In a similar way, we can also distinguish open headphones from closed ones as the latter isolate much more from the surroundings but are also more aggressive for the ear drums.
For all these reasons, I do not really like when games assign automatically a dynamic range value depending only on which “speaker type” the player chooses.
Maximum output gain
As I said previously, on some sound systems, the maximum output gain is actually too low to choose anything else than a low dynamic range, even if the player has great headphones. This is also one of the reasons why we shouldn’t just take the speaker type in consideration.
Quietness of the environment
As mentioned earlier, this has been taken in consideration in some games, as they mention it when they describe in a really short text what the player should select: the quietest the environment, the highest the dynamic range can be.
Potential need to limit the volume
Sometimes, it’s not that the environment is noisy, but that the game can be noisy for the player’s surroundings (sleeping baby, neighbours, etc.), if the latter plays on speakers. It has been taken into account already in some games (the “Night” option of Dragon Age: Inquisition or the “Midnight” option of The Last Of Us) as it is something the player should be aware of when they choose the dynamic range.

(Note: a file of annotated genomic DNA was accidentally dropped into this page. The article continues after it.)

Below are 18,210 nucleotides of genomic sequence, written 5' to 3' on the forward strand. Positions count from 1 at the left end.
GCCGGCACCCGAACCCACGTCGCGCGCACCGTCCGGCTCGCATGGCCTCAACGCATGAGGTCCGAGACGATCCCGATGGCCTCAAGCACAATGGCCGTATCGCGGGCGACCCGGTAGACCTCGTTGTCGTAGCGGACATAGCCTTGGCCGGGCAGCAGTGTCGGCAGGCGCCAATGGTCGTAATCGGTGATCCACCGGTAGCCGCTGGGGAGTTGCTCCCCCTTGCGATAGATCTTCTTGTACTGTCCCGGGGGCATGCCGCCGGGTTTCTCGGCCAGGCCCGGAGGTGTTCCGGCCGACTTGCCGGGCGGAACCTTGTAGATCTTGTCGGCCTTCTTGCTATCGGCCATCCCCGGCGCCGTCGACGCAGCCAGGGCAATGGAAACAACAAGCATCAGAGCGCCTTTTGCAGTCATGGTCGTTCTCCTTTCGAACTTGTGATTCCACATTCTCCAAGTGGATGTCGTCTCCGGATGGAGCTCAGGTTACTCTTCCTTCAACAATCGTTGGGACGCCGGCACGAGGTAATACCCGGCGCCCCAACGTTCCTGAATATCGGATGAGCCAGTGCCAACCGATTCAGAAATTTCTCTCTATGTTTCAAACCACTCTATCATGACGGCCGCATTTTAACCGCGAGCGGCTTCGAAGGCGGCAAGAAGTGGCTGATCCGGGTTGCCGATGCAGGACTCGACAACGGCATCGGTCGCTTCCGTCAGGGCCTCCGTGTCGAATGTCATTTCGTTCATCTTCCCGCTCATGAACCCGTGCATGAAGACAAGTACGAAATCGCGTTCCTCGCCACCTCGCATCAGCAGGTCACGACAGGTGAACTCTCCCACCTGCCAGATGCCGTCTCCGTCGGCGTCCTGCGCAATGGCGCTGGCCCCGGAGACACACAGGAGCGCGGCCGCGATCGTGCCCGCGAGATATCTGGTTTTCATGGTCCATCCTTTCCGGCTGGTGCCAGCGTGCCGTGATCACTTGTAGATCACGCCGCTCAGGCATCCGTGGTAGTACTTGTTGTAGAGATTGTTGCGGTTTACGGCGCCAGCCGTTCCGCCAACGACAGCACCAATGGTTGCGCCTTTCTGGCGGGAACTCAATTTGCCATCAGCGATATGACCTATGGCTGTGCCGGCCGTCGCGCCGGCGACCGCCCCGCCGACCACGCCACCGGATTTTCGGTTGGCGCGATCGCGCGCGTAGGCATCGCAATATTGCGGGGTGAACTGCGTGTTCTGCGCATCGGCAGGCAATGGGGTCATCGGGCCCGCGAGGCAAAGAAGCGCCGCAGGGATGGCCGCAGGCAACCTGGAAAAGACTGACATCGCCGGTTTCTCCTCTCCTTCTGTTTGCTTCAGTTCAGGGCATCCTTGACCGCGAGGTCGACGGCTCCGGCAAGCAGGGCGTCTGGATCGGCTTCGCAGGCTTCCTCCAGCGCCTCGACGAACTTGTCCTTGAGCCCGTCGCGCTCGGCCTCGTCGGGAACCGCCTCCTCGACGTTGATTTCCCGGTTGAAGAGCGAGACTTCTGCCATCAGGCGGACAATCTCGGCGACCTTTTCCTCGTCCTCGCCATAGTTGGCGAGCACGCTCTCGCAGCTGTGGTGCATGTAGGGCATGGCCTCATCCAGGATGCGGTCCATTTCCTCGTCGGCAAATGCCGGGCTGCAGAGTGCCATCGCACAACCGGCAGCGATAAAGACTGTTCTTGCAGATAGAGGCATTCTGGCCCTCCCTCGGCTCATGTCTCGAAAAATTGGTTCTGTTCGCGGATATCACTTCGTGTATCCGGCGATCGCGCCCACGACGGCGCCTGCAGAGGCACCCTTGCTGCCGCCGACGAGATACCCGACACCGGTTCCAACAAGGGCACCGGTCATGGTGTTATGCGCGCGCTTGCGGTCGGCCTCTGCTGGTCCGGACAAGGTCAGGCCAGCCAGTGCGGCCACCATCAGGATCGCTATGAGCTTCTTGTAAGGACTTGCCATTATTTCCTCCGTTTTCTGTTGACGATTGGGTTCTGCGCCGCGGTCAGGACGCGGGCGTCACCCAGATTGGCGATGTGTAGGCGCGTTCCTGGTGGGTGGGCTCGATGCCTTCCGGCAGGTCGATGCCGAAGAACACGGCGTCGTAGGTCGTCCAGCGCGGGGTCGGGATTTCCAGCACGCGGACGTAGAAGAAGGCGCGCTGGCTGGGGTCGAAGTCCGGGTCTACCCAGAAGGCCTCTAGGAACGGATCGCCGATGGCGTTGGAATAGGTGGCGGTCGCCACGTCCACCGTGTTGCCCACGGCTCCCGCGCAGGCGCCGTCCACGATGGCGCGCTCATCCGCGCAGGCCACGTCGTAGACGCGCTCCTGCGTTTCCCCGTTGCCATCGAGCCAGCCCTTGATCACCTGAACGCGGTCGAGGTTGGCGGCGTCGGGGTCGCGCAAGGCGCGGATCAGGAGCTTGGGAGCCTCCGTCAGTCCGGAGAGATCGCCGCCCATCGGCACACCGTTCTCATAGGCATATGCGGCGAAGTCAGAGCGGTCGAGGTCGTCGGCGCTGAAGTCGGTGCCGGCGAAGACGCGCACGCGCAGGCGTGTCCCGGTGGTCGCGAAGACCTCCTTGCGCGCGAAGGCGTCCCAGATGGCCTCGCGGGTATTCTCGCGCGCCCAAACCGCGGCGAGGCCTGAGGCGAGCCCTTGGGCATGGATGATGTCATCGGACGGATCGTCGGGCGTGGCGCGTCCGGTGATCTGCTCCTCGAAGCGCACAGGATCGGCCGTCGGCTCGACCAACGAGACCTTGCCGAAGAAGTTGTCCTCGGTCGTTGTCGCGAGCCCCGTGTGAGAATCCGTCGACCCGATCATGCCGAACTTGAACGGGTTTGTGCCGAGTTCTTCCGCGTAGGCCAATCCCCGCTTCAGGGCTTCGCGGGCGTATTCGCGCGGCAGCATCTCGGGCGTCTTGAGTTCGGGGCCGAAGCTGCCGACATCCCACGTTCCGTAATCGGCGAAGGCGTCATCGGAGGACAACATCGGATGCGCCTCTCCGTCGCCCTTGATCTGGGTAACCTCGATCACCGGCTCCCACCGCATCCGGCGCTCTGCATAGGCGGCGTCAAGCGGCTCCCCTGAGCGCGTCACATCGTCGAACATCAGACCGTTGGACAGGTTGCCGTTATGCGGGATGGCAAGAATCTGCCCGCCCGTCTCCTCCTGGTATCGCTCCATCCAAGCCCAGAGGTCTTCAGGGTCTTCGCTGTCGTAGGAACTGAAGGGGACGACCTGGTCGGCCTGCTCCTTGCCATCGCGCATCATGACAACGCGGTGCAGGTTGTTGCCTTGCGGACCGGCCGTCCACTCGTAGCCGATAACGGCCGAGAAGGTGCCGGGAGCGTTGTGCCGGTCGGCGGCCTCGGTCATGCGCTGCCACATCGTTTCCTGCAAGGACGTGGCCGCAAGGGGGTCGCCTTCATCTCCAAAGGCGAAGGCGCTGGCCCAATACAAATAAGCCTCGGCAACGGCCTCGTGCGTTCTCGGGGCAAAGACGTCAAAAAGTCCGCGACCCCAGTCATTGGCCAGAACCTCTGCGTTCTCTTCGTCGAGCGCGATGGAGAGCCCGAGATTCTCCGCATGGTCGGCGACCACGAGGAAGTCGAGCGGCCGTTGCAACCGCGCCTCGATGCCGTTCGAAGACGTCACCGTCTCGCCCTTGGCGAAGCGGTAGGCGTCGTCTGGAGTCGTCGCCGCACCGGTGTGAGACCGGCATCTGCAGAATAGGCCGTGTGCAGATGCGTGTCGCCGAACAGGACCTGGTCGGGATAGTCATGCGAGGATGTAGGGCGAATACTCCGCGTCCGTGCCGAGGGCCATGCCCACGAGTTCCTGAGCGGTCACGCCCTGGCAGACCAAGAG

Choosing one of the dynamic range options is personal; not only because not everyone has a perfect hearing, but also because people have a different sensibility to certain sounds. Two people, with the same age and a perfect audition, can perceive some sounds quite differently and one can be more tolerant to certain loud sounds than the other one. This might be also related to the audio culture, which is the next parameter.
As I mentioned previously, we do not all have the same tolerance to high dynamic content. Most people are used to very low dynamic content (TV ads, TV news, radio, loudness war in music, etc.) and many people adjust the volume so the dialogue are just audible. Although, we shouldn’t force people to turn the volume up and to listen to high dynamic range content; it’s better to inform them than a high dynamic range, when the conditions allow it, is the best way to listen to the content.